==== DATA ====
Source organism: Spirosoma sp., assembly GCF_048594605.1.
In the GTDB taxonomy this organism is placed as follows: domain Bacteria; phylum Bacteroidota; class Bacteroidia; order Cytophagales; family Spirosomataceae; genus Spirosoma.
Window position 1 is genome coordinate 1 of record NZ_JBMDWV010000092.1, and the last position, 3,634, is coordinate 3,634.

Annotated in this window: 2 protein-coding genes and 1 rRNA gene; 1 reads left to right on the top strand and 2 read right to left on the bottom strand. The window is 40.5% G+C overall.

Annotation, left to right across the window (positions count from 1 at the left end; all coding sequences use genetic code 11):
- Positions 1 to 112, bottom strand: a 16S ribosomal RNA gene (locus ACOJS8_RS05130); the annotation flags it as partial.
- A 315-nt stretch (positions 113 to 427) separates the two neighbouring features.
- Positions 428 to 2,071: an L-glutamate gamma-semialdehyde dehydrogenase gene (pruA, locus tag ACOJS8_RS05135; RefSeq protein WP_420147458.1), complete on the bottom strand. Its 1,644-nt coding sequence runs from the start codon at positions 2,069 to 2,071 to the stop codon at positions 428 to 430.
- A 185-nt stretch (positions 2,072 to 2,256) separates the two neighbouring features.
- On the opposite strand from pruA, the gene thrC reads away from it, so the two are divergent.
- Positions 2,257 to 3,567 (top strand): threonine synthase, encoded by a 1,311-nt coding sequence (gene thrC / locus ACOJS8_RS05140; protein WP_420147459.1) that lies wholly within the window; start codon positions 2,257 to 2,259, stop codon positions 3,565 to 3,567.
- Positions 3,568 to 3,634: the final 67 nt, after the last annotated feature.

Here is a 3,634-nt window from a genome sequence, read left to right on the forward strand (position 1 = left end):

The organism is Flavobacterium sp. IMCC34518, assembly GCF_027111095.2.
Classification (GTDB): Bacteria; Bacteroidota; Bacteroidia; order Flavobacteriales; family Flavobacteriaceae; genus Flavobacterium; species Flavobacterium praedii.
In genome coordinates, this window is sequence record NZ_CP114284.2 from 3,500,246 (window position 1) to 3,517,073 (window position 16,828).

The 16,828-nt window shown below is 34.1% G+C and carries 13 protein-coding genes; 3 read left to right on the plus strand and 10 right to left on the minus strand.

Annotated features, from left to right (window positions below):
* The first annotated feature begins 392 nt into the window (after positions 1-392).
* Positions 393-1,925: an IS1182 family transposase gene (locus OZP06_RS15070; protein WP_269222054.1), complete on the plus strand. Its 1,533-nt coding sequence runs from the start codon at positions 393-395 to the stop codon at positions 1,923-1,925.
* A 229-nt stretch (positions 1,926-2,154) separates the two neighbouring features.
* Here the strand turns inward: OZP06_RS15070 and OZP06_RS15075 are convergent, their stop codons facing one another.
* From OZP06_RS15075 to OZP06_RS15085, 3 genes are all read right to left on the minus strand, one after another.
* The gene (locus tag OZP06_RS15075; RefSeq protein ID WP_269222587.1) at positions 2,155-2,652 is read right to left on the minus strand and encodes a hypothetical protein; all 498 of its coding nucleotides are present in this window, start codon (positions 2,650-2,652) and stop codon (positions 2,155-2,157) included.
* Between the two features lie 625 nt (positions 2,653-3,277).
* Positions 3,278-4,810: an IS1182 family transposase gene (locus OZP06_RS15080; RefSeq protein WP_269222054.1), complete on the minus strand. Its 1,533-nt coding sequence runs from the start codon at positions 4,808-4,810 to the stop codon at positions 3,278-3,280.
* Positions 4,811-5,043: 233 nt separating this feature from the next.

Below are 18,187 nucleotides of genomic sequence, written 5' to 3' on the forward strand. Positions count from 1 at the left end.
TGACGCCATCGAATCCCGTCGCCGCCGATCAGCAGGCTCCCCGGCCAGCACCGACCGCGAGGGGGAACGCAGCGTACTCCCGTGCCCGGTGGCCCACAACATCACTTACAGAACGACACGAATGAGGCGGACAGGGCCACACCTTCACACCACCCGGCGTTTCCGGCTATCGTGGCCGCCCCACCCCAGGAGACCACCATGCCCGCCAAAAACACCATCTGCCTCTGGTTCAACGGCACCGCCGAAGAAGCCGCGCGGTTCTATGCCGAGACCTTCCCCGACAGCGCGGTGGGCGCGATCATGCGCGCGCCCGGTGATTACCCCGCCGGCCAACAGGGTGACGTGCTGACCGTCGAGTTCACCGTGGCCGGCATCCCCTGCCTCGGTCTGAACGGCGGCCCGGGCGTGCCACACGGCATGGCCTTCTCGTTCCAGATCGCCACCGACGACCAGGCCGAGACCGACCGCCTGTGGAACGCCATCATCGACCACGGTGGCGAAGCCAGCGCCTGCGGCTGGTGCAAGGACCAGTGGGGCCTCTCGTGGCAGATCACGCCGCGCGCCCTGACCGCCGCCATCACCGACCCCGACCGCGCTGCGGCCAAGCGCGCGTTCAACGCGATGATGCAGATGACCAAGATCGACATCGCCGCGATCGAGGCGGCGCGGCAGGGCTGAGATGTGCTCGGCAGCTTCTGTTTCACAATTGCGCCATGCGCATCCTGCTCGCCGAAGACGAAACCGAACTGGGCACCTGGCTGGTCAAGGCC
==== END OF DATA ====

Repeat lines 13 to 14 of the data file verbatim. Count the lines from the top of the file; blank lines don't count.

Here is a 3,634-nt window from a genome sequence, read left to right on the forward strand (position 1 = left end):

The organism is Flavobacterium sp. IMCC34518, assembly GCF_027111095.2.